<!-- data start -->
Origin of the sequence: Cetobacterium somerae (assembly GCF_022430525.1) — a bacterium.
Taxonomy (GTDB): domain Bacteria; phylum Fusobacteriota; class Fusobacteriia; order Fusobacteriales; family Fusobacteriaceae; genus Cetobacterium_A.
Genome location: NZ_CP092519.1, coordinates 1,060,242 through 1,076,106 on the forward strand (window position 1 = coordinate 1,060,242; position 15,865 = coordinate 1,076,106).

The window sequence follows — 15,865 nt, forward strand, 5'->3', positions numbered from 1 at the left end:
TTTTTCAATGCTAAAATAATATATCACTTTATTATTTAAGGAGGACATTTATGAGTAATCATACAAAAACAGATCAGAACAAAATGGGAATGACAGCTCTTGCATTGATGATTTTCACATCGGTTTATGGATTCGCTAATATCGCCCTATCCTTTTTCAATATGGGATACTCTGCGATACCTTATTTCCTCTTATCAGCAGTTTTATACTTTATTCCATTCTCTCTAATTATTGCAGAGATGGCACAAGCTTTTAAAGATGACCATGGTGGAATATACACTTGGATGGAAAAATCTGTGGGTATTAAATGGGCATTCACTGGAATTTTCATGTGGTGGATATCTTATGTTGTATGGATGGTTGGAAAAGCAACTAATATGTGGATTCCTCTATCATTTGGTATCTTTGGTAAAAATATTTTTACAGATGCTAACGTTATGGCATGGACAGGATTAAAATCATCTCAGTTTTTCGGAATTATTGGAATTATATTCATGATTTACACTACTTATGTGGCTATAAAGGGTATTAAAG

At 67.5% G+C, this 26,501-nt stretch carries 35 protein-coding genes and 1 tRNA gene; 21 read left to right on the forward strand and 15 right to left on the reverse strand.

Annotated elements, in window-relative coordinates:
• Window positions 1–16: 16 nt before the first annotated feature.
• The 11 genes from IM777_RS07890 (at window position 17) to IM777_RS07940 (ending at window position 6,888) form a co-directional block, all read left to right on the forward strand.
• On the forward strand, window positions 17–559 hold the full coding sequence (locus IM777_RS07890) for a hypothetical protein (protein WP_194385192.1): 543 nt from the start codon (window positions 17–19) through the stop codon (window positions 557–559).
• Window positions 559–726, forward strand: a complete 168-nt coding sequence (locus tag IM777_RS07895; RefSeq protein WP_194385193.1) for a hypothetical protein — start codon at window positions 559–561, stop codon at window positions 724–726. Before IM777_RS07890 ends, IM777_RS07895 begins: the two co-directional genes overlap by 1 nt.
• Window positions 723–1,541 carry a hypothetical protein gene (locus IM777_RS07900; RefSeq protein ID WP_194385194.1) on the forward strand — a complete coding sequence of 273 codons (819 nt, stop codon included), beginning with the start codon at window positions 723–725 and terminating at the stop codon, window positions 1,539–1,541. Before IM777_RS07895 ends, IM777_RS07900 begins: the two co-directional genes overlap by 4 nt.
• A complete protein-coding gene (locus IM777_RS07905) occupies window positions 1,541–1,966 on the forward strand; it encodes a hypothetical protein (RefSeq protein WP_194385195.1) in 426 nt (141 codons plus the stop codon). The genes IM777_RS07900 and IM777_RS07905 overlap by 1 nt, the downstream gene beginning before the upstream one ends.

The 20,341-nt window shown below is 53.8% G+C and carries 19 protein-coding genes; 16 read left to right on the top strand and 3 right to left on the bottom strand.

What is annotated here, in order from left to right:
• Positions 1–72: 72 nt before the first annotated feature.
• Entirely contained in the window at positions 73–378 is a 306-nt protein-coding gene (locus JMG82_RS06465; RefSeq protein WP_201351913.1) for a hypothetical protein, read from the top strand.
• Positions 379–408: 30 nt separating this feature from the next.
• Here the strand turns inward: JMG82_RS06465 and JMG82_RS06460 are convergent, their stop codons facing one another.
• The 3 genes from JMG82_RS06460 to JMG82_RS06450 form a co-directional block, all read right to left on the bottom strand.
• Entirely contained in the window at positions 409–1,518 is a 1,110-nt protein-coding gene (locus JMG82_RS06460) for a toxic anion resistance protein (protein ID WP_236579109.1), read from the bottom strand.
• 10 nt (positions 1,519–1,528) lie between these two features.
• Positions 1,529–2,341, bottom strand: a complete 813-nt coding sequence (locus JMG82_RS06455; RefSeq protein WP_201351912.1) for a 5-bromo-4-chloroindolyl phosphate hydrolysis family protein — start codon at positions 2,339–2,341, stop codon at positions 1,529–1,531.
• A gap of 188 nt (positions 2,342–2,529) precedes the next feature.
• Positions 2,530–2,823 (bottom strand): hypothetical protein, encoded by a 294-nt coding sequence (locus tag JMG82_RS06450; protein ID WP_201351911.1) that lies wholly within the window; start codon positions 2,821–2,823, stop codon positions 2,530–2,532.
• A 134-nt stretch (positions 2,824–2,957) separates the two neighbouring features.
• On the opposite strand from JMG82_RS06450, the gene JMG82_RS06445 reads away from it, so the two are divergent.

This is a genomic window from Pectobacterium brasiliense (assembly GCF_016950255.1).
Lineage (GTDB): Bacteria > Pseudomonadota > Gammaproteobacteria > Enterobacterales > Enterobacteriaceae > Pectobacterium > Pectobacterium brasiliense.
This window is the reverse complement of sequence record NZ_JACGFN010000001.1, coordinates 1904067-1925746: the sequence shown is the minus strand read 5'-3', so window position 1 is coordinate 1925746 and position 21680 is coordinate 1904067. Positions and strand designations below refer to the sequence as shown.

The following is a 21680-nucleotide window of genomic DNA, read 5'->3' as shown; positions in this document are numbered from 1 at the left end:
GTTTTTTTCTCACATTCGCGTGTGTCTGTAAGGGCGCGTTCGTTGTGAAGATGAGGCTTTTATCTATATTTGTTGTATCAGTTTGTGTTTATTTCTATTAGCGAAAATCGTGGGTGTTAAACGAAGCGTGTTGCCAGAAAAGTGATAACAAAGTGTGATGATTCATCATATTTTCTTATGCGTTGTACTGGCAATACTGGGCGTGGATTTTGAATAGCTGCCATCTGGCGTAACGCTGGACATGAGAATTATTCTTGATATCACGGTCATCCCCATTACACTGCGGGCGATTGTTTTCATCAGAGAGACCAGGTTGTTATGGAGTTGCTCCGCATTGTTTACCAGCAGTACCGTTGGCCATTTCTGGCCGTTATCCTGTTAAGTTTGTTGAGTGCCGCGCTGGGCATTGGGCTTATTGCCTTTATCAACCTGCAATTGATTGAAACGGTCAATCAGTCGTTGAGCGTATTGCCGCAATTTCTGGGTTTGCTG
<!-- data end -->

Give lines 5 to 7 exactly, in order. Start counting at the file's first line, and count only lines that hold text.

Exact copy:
TTTTTCAATGCTAAAATAATATATCACTTTATTATTTAAGGAGGACATTTATGAGTAATCATACAAAAACAGATCAGAACAAAATGGGAATGACAGCTCTTGCATTGATGATTTTCACATCGGTTTATGGATTCGCTAATATCGCCCTATCCTTTTTCAATATGGGATACTCTGCGATACCTTATTTCCTCTTATCAGCAGTTTTATACTTTATTCCATTCTCTCTAATTATTGCAGAGATGGCACAAGCTTTTAAAGATGACCATGGTGGAATATACACTTGGATGGAAAAATCTGTGGGTATTAAATGGGCATTCACTGGAATTTTCATGTGGTGGATATCTTATGTTGTATGGATGGTTGGAAAAGCAACTAATATGTGGATTCCTCTATCATTTGGTATCTTTGGTAAAAATATTTTTACAGATGCTAACGTTATGGCATGGACAGGATTAAAATCATCTCAGTTTTTCGGAATTATTGGAATTATATTCATGATTTACACTACTTATGTGGCTATAAAGGGTATTAAAG

At 67.5% G+C, this 26,501-nt stretch carries 35 protein-coding genes and 1 tRNA gene; 21 read left to right on the forward strand and 15 right to left on the reverse strand.

Annotated elements, in window-relative coordinates: